“How wonderful that was, how wonderful!” these words flow out from ‘A Christmas Childhood’, Patrick Kavanagh’s memory poem, recalling the sights and sounds of a Christmas morning when he was 6 years old. He captures landscape and weather, family and neighbour, work and music and with the tightening of a belt on his coat suggests his readiness to walk out to Mass with his family. He doesn’t fill in all the details of the gathering in the church, the altar dressed, the carols sung there, the tree decorated and crib set with baby in place, but the wise men’s journey is suggested by the three whin bushes riding cross the horizon. “I can remember something of the gay garden that was childhood’s. Again”

We all have a reservoir of memories of past, of the Christmas days shared with parents and grandparents, friends and neighbours. Some are still with us and we share those memories together, others are long gone to God and recalling them with love and affection is so much a part of the gift of this holy time. I was struck recently, when turning 60, by the realisation that my mother was with me for the first 30 celebrations of Christmas and this year she is 30 years gone from us. Like Kavanagh I can recall with great clarity the way she shaped our Christmas preparations, decorating the house, shopping for gifts, assembling the many and varied flavours for the dinner. I guess she was the generous one behind the buying of gifts and certainly she had pen in hand recording who sent what and later overseeing the writing of thank you notes to grandparents and relatives who were “far too generous!”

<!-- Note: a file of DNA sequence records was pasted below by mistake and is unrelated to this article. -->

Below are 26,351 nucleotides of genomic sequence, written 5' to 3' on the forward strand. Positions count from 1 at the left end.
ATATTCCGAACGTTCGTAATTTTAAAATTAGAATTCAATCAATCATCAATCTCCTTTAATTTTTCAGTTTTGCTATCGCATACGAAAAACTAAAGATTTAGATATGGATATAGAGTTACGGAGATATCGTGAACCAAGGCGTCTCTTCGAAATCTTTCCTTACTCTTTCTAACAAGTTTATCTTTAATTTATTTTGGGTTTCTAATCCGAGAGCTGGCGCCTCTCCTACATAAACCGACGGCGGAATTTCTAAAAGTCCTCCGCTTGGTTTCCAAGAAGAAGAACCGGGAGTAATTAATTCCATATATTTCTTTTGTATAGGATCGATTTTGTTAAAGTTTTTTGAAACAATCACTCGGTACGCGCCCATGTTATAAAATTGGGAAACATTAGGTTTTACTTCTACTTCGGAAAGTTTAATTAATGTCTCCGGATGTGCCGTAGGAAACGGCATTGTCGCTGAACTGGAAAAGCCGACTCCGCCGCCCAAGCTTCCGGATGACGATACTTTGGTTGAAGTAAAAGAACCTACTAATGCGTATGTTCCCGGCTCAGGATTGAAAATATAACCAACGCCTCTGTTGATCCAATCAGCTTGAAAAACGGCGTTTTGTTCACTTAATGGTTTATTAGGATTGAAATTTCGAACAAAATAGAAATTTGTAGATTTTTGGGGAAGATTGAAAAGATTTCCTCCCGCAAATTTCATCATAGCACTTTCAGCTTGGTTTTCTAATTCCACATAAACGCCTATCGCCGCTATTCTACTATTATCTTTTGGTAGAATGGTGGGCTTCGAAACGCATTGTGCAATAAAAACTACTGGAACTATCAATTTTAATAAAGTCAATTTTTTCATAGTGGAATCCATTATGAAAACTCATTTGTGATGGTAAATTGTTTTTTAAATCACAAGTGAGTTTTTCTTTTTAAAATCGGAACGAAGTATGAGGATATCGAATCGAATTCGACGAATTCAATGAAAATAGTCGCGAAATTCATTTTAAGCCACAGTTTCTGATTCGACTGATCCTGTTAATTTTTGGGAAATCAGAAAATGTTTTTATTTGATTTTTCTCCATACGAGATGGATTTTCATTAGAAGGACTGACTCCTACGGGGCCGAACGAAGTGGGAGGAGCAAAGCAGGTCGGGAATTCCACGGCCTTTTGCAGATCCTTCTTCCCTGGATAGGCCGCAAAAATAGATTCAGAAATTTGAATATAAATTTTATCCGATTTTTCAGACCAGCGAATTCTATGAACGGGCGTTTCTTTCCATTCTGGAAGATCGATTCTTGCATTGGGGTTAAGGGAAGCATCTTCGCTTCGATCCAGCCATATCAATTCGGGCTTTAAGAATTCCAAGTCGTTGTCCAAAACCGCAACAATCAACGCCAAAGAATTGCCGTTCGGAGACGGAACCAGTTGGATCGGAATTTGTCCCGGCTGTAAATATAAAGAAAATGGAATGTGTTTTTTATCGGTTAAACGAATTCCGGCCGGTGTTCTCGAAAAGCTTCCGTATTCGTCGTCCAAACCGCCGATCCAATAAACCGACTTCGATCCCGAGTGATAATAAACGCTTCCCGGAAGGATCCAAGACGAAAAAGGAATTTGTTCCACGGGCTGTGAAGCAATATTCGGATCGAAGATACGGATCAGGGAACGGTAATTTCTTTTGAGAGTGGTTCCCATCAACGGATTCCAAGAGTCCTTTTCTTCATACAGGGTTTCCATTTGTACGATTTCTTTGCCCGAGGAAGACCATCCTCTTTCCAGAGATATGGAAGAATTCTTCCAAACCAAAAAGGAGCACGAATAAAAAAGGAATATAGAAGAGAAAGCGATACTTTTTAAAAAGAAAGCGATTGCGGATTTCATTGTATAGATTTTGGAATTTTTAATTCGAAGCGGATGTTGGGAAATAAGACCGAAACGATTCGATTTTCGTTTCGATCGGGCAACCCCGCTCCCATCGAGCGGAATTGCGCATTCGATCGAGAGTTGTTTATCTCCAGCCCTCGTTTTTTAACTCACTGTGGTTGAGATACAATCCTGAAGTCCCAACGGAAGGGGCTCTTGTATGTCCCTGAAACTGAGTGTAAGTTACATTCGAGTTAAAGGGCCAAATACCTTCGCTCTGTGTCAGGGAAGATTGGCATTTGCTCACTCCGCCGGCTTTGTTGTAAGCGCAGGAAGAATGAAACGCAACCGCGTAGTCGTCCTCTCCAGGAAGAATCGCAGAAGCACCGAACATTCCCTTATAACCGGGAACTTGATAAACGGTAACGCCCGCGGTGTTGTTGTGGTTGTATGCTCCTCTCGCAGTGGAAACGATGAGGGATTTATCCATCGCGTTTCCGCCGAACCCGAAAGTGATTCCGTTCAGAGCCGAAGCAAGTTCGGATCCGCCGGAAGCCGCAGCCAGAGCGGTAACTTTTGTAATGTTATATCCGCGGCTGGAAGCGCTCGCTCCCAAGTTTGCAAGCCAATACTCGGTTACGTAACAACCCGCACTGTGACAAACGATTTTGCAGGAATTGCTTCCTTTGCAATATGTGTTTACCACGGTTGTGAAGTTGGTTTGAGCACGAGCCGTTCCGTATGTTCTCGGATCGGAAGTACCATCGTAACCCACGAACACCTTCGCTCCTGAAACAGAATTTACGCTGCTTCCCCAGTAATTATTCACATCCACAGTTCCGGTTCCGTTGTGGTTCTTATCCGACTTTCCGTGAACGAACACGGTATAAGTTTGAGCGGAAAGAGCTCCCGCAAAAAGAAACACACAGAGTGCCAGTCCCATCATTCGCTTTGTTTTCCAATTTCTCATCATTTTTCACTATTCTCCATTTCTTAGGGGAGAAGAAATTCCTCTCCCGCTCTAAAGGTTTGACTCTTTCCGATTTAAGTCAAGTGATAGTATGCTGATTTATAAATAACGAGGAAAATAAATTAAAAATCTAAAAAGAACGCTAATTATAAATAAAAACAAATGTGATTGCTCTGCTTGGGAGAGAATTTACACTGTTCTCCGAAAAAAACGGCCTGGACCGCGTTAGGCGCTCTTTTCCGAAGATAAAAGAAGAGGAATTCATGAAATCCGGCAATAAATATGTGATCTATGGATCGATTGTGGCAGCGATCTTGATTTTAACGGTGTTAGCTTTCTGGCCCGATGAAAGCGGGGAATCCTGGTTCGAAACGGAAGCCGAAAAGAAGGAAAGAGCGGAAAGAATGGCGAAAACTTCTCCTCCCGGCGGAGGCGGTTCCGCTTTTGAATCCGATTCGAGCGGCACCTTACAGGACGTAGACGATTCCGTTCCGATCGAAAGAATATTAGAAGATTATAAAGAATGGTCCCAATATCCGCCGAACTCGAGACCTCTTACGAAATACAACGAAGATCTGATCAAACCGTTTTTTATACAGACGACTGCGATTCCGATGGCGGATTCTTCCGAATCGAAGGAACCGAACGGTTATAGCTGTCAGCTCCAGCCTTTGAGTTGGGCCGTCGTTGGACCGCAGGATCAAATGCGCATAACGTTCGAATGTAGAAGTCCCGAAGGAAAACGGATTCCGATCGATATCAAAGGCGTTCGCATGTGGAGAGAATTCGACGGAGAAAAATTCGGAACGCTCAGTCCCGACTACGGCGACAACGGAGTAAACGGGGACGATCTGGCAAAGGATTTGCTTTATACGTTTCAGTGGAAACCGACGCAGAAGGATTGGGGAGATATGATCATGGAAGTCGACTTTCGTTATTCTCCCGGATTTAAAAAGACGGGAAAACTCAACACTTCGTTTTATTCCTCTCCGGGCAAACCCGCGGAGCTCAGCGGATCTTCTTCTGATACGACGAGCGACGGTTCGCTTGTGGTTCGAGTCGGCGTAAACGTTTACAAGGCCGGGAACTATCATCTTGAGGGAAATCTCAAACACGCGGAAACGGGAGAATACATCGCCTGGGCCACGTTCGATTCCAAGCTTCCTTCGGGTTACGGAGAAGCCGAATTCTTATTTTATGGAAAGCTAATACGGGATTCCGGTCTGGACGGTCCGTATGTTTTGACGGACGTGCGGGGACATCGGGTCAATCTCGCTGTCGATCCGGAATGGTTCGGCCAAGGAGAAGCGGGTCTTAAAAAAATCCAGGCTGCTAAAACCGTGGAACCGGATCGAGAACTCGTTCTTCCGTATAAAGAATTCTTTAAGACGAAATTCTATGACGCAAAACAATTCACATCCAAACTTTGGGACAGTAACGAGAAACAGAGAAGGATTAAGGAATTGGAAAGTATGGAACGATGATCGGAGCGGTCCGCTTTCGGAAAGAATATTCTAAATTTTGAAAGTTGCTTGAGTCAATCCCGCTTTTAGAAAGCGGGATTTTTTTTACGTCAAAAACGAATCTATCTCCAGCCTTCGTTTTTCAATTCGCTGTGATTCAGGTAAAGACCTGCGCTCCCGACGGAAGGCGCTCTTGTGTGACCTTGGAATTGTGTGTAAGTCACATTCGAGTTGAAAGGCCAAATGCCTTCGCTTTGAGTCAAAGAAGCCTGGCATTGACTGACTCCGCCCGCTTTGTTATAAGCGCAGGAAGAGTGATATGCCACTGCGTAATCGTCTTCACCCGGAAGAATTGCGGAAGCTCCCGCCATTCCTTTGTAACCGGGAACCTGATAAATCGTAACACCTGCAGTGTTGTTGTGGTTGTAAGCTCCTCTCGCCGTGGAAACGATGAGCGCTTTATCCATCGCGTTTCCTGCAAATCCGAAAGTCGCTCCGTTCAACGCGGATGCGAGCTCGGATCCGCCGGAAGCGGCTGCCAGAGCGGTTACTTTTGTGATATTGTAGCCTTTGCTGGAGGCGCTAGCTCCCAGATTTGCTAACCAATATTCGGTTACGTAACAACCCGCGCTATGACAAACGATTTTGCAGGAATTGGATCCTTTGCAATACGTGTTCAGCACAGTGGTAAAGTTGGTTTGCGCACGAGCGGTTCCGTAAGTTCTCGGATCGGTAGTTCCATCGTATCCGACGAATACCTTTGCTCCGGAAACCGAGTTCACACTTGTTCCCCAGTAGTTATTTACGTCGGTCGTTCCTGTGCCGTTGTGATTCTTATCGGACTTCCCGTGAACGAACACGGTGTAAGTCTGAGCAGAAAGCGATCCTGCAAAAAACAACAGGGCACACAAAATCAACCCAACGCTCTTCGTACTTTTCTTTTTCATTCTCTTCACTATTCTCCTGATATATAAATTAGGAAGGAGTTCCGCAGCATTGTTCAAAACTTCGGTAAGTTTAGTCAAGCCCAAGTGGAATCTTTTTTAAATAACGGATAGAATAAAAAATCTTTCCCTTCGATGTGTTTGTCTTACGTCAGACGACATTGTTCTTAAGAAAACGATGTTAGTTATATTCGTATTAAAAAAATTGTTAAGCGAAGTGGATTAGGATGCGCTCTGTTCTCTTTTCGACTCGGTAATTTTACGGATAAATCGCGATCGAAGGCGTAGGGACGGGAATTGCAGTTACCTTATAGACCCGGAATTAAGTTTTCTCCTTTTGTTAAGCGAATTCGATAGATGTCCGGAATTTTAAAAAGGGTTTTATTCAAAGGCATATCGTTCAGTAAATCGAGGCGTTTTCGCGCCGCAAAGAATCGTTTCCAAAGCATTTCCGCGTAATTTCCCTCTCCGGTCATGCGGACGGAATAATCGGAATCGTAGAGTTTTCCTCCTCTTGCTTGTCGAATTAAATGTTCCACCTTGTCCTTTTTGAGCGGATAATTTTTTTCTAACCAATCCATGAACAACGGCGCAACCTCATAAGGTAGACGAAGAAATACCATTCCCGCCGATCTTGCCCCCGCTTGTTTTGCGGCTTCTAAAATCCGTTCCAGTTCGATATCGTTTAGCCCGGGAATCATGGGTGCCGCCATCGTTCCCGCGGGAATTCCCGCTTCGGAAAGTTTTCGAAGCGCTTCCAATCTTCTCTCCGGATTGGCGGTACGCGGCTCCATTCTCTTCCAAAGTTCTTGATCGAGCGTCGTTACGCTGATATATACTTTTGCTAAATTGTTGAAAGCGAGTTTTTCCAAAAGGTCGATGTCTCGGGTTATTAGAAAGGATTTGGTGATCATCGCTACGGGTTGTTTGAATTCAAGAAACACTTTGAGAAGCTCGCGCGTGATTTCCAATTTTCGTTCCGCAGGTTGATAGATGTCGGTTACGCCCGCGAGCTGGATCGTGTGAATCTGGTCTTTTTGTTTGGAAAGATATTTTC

Both parents, long gone, played their part in ensuring that the Christ child was at the heart of celebrations. In books bought to tell the story, music chosen to bring beautiful carols into the house, in the setting out for Mass, at midnight or dawn. We were sent out with gifts for neighbours living alone and aware of their support for the charities they held dear.

Then and now, parish played a central role in our experience of Christmas. The faith community takes this responsibility seriously, we have been blessed with this gift from God’s abundant love, we receive Christ with all the love that every new born baby brings and we renew our pledge to keep faith alive in our hearts, to live with Christian hope and love and to share this wonderful, wonderful news with all we meet.

May God bless you and all you love, keep you from all harm and fill your hearts with joy this Christmas Day and in the year to come.